Then, awed by its uniqueness, a Pleasant Ridge Reserve, Extra Aged from Uplands Cheese ($31.99/pound). The Reserve has been named #1 cheese in America, though I did not know that at the time of purchase. Pleasant Ridge Reserve’s velvet like texture is as pleasant as its name. Subtly flavored, it is a quality, strong cheese that diners who shun pungent cheeses will enjoy. It is justifiably a multi-award winner.

Third was a moist tranche of Mobay ($21.99/pound). The name Mobay is a play on words between the French Morbier cheese and Green Bay. Instead of using morning milk and afternoon milk (what does the country of 600 cheeses know), Wisconsin’s Carr Valley folks use the traditional grape vine ash layer, which imparts its own flavor, to separate a goat’s milk cheese from a sheep’s milk cheese. This masterful goat and sheep cheese combination of Mobay delivered complementary flavors, delicately distinguished by color and texture.

Finally, the Hope Diamond in this selection was the “limited season” Rush Creek Reserve farmstead cheese from Upland Cheese ($28.99/four inch wheel), which may make you think camembert or brie, though its flavors differ greatly from its French cousins. Wrapped in a band of spruce-tree bark for additional flavoring, Rush mirrors its French cousins in shape only. Frankly, its inspiration is a French Vacherin Mont d’Or. Interestingly, the spruce bark adds a tasty woody flavor to the spread, not an evergreen acidity that one might presume.

Seventy-five dollars did not seem too much for a festive, spontaneous dinner party. And it all fit in my carry-on suitcase. So, unlike with wine or spirits, I did not have to pay a checked-bag fee to the airlines.

Cheese as a Main-Course Dinner

 

Back in Dallas, three close friends immediately came to mind to invite to my avant-garde, cheese as a main-course dinner: one friend, Steven, who could survive on a diet of cheese, and two other friends, Diane and Bill Teitelbaum, she being a world renowned wine taster. I called them, suggested the dinner – at the Teitelbaum house. Diane would supply wines, fruits and dessert. My partner, my cheese-head friend and I provided some local artisan baguettes and crackers. To that I added a selection of olives, pickled sweet peppers, and dolmas. For the carnivore in each of us, I included a Columbus brand Sopressata and a Peppered Salami.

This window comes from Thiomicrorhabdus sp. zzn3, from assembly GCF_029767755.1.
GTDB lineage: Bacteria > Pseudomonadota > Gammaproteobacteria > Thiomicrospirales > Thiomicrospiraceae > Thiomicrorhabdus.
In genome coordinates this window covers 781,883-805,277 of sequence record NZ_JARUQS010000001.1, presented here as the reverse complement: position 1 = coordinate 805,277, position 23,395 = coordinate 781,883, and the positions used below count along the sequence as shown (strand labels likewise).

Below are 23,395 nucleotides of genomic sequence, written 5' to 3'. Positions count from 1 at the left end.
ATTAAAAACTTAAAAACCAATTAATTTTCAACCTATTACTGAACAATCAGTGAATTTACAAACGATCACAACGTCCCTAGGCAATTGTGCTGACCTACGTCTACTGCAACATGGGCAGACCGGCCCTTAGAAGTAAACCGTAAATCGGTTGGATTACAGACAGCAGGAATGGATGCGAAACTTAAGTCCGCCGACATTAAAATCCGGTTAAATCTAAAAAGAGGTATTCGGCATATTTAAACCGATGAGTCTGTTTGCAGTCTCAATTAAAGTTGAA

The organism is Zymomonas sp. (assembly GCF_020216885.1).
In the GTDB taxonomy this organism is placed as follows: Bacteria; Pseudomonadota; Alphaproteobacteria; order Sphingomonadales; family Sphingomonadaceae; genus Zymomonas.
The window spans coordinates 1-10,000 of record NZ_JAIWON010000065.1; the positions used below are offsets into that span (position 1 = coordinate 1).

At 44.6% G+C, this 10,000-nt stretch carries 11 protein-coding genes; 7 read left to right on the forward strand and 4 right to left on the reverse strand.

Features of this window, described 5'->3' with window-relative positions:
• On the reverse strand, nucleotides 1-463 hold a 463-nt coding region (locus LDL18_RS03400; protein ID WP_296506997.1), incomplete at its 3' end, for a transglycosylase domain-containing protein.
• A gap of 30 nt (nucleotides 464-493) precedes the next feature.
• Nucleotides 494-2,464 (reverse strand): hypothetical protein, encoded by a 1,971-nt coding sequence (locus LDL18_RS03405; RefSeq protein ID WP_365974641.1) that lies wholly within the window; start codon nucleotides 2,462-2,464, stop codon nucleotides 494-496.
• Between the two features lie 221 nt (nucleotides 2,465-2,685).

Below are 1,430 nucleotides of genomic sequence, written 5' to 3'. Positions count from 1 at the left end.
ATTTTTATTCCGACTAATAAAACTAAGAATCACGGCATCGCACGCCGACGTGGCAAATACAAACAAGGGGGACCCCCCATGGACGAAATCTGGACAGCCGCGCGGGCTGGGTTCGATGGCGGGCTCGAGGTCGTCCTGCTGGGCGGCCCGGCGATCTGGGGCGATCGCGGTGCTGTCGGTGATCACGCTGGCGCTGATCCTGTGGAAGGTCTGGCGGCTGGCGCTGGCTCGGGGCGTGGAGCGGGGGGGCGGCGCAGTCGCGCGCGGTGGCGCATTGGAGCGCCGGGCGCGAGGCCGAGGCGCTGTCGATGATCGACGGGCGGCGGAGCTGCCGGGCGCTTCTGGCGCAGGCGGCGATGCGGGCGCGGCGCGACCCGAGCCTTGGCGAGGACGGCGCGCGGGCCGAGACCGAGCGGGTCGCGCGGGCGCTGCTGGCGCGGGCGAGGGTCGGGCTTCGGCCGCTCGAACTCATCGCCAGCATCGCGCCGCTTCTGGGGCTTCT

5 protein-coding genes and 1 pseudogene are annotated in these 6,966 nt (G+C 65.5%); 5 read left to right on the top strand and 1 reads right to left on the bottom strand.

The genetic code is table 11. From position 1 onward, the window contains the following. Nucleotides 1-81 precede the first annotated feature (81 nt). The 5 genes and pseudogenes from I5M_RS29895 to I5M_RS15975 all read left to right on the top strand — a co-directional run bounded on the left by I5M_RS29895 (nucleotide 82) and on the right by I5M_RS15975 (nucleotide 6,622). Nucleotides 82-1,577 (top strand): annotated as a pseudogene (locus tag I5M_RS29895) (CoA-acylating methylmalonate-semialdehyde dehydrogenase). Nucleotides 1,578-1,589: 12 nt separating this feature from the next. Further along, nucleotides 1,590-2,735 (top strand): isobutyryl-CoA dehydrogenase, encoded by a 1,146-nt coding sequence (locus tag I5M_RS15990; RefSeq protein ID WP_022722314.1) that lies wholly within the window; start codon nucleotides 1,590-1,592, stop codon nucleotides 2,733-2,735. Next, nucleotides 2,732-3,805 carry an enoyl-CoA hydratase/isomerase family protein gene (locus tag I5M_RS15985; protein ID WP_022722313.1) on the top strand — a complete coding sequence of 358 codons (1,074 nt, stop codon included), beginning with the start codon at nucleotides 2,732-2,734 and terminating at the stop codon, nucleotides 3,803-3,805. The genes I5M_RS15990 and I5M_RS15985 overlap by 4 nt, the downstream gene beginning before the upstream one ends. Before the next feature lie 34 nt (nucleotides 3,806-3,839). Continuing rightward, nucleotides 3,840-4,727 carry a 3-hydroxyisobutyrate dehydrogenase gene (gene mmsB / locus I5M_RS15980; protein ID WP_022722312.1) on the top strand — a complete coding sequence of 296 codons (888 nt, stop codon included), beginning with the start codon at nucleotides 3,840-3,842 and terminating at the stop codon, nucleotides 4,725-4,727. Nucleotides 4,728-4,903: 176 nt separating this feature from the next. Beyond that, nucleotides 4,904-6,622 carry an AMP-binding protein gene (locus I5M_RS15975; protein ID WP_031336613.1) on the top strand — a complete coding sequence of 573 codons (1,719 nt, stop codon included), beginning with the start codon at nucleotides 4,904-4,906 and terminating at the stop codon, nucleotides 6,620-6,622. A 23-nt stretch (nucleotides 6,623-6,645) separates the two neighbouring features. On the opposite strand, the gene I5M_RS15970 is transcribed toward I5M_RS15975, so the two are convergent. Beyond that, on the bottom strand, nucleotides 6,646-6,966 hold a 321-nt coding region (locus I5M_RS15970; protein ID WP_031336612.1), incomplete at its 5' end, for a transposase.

Diane Teitelbaum’s Wine Selections

 

When we arrived at the Teitelbaum’s home, the first wine was waiting is a crystal decanter; a Château Verdignan, Cru Bourgeois, Haut Medoc, 2001. This served as our apéritif while we prepared dinner. The tannins had perfectly mellowed in their 10 years in the bottle, and this Bordeaux was plum-fruity with a lasting fresh finish.

We prepared a colorful platter with our cheeses surrounded by clusters of green grapes. A wooden cutting board served for slicing and serving the sausages. Diane prepared a small plate with slices of red and green apples and a sliced pear. Another cut crystal serving piece served up the selection of olives. Three additional bowls held thin slices of two different baguettes and some crackers. Crystal wine glasses glistened in the dimmed dining room light and the flickering candles.

We proceeded to open two more red wines to round out this wine and cheese repast: a La Sirena, 1996 Sangiovese from Juliana Vineyards in Napa Valley, and a Chalk Hill 2002 Estate Bottled Merlot from Russian River Valley.

And we savored the individual cheeses, sipped the wines and rounded out the meal with the olives and sliced sausages, and then we went back for more - we supped like royalty. We discussed our individual interpretations of the flavors and textures of each cheese and compared these Wisconsin artisan cheeses with other similar cheeses we have tasted.

The wheel of Rush Creek Reserve was attacked by each of us, and was the first to disappear. Though each of the cheeses we ate was at room temperature when placed on the cheese tray, the Rush Creek had been warmed slightly in the oven. Peeling off the top croûte revealed a smooth, thick cream with the consistency of perfectly aged brie. We used a small spoon to scoop small dollops of the Rush onto the crackers and slices of baguettes.

We might have been a bit melancholy as the empty cheese tray was returned to the kitchen; this night’s dinner with great friends was so unusual and about to end.

The great wines could well have been dessert. But Wisconsin cheese influenced Diane’s choice - a simple, lemony mascarpone cheese cake with fresh blueberries and whipped cream on the side.

We laughed at our own ”decadence”. We pooh-poohed the future looks our friends would give us when we discussed our main-course dinner of Wisconsin cheeses. And we said “good night”.

This Egg Harbor idea had ’hatched’ into a memorable dining event.

Photos courtesy of Schoolhouse Artisan Cheese and the author.